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Equilibrium selection in signaling games with teams: Forward induction or faster adaptive learning?

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  • Cooper, David J.
  • Kagel, John H.

Abstract

Teams are shown to violate the most basic of equilibrium refinements in signaling games: single-round deletion of dominated strategies (part of the Cho-Kreps intuitive criteria). This is important because, to the extent that teams can be easily induced to violate the most basic of equilibrium refinements even under a "best case" scenario (teams that rapidly develop strategic play in games of this sort), it implies that one must rely on learning models, and past empirical research with these models, when predicting equilibrium outcomes.

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Bibliographic Info

Article provided by Elsevier in its journal Research in Economics.

Volume (Year): 63 (2009)
Issue (Month): 4 (December)
Pages: 216-224

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Handle: RePEc:eee:reecon:v:63:y:2009:i:4:p:216-224

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Web page: http://www.elsevier.com/locate/inca/622941

Related research

Keywords: Teams Signaling games Equilibrium refinements;

References

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  1. David J. Cooper & John H. Kagel, 2005. "Are Two Heads Better Than One? Team versus Individual Play in Signaling Games," American Economic Review, American Economic Association, vol. 95(3), pages 477-509, June.
  2. Brandts, Jordi & Holt, Charles A, 1992. "An Experimental Test of Equilibrium Dominance in Signaling Games," American Economic Review, American Economic Association, vol. 82(5), pages 1350-65, December.
  3. Miller, Ross M. & Plott, Charles R., . "Product Quality Signaling in Experimental Markets," Working Papers 447, California Institute of Technology, Division of the Humanities and Social Sciences.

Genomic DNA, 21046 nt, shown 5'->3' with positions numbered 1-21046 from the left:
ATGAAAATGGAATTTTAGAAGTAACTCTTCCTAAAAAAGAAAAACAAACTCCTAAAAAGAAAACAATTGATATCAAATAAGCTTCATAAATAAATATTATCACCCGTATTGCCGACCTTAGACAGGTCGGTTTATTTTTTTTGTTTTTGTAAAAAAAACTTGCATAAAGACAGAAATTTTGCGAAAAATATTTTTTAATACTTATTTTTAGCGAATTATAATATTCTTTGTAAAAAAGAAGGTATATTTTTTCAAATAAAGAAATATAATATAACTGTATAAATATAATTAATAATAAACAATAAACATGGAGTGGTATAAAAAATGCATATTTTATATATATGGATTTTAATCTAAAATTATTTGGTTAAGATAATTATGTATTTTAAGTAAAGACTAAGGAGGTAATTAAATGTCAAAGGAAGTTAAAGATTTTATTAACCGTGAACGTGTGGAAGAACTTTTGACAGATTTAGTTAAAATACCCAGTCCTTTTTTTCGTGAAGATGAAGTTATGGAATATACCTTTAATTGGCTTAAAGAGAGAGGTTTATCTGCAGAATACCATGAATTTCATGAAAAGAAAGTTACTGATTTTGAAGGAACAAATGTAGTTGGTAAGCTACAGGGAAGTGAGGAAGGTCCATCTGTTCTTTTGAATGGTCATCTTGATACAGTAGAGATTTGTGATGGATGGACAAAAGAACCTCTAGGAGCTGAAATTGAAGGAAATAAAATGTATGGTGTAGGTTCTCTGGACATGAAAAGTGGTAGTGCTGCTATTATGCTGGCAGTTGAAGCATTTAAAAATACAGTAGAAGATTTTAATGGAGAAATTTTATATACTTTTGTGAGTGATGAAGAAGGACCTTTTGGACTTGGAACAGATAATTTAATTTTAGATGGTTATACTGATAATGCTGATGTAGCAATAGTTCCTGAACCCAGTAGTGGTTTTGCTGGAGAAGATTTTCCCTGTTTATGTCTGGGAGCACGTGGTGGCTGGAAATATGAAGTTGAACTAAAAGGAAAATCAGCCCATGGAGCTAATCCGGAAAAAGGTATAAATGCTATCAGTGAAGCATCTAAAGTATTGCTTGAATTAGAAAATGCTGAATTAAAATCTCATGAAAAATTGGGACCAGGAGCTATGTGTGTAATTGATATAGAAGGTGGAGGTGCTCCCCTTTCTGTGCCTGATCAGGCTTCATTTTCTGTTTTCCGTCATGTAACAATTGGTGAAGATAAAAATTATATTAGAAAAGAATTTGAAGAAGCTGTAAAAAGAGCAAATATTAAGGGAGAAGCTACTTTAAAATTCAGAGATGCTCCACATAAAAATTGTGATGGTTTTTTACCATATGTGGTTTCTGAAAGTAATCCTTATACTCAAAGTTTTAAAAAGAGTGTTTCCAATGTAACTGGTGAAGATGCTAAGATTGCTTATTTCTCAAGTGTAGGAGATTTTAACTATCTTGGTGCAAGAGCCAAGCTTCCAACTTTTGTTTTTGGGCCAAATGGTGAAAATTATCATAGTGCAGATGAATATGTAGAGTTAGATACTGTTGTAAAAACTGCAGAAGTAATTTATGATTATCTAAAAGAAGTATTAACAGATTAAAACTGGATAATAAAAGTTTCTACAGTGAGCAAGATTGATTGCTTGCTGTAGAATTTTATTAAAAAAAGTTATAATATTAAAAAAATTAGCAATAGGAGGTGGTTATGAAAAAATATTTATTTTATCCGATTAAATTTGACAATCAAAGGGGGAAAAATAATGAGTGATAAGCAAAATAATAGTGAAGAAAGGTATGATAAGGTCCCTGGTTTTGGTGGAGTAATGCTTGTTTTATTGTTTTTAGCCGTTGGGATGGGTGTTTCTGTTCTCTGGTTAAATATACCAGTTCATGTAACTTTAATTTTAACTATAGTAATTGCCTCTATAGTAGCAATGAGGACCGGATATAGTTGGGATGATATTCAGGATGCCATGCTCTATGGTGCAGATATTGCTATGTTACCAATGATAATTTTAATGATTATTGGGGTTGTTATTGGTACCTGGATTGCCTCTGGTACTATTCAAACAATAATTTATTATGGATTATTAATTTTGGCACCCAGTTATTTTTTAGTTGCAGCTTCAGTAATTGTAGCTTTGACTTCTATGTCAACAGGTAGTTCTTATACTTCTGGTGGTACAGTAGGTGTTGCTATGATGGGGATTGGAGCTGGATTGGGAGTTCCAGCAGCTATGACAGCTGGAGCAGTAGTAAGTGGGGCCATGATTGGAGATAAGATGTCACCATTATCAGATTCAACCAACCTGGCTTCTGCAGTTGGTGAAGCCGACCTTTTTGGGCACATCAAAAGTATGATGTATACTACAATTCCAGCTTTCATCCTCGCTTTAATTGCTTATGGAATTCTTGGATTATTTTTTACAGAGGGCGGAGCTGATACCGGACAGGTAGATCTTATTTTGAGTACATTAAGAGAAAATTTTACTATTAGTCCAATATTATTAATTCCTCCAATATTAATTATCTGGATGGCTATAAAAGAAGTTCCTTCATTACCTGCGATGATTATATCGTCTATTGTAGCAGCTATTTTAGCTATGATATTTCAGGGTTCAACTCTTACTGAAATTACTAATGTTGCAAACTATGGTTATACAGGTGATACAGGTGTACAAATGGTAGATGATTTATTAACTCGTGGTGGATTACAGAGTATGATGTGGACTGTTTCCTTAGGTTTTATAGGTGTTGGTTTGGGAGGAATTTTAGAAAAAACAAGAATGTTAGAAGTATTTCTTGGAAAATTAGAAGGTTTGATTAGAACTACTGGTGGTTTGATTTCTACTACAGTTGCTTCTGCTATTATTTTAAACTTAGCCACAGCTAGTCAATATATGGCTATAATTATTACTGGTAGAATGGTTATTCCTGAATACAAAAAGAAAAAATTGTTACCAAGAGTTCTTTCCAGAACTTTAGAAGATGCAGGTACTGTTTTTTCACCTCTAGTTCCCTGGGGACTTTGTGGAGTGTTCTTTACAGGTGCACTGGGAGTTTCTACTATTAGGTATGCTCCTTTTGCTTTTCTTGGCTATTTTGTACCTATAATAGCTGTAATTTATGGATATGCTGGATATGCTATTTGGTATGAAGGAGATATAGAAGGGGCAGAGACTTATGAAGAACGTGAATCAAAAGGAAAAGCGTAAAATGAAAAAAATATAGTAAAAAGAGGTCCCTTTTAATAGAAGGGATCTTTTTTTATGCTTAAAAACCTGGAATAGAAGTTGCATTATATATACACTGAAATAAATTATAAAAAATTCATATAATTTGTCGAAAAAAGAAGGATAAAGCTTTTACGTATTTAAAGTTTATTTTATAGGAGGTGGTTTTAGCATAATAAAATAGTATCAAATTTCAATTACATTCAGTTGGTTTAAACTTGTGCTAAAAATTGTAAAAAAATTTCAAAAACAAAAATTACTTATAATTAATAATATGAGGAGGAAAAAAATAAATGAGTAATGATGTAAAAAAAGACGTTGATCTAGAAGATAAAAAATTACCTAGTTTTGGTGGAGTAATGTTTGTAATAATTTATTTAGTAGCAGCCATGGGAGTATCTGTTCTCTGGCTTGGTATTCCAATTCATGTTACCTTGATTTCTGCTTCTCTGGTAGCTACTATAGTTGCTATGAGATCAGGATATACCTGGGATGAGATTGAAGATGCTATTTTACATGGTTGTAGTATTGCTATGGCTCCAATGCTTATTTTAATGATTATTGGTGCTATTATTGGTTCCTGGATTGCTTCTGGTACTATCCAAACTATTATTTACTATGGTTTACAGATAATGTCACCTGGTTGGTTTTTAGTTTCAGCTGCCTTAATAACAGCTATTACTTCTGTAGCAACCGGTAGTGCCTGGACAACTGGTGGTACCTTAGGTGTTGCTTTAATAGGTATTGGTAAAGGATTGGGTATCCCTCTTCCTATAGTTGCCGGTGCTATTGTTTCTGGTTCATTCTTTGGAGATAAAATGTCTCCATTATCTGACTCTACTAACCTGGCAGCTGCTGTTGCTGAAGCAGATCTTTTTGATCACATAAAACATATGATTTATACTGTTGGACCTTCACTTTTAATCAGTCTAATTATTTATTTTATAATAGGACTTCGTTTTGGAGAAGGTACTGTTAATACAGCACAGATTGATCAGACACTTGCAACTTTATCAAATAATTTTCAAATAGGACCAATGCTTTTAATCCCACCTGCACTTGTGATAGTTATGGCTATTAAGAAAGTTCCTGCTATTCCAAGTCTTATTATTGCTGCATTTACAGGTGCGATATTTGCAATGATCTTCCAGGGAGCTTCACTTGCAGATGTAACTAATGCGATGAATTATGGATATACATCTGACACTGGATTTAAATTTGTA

4. Brandts, Jordi & Holt, Charles A, 1993. "Adjustment Patterns and Equilibrium Selection in Experimental Signaling Games," International Journal of Game Theory, Springer, vol. 22(3), pages 279-302.
  5. Milgrom, Paul & Roberts, John, 1982. "Limit Pricing and Entry under Incomplete Information: An Equilibrium Analysis," Econometrica, Econometric Society, vol. 50(2), pages 443-59, March.
  6. Marco Casari & John C. Ham & John H. Kagel, 2007. "Selection Bias, Demographic Effects, and Ability Effects in Common Value Auction Experiments," American Economic Review, American Economic Association, vol. 97(4), pages 1278-1304, September.
  7. Cooper, David J & Garvin, Susan & Kagel, John H, 1997. "Adaptive Learning vs. Equilibrium Refinements in an Entry Limit Pricing Game," Economic Journal, Royal Economic Society, vol. 107(442), pages 553-75, May.
  8. In-Koo Cho & David M. Kreps, 1997. "Signaling Games and Stable Equilibria," Levine's Working Paper Archive 896, David K. Levine.
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Cited by:
  1. Tibor Besedes & Cary Deck & Sarah Quintanar & Sudipta Sarangi & Mikhael Shor, 2012. "Free-Riding and Performance in Collaborative and Non-Collaborative Groups," Working papers 2012-21, University of Connecticut, Department of Economics.

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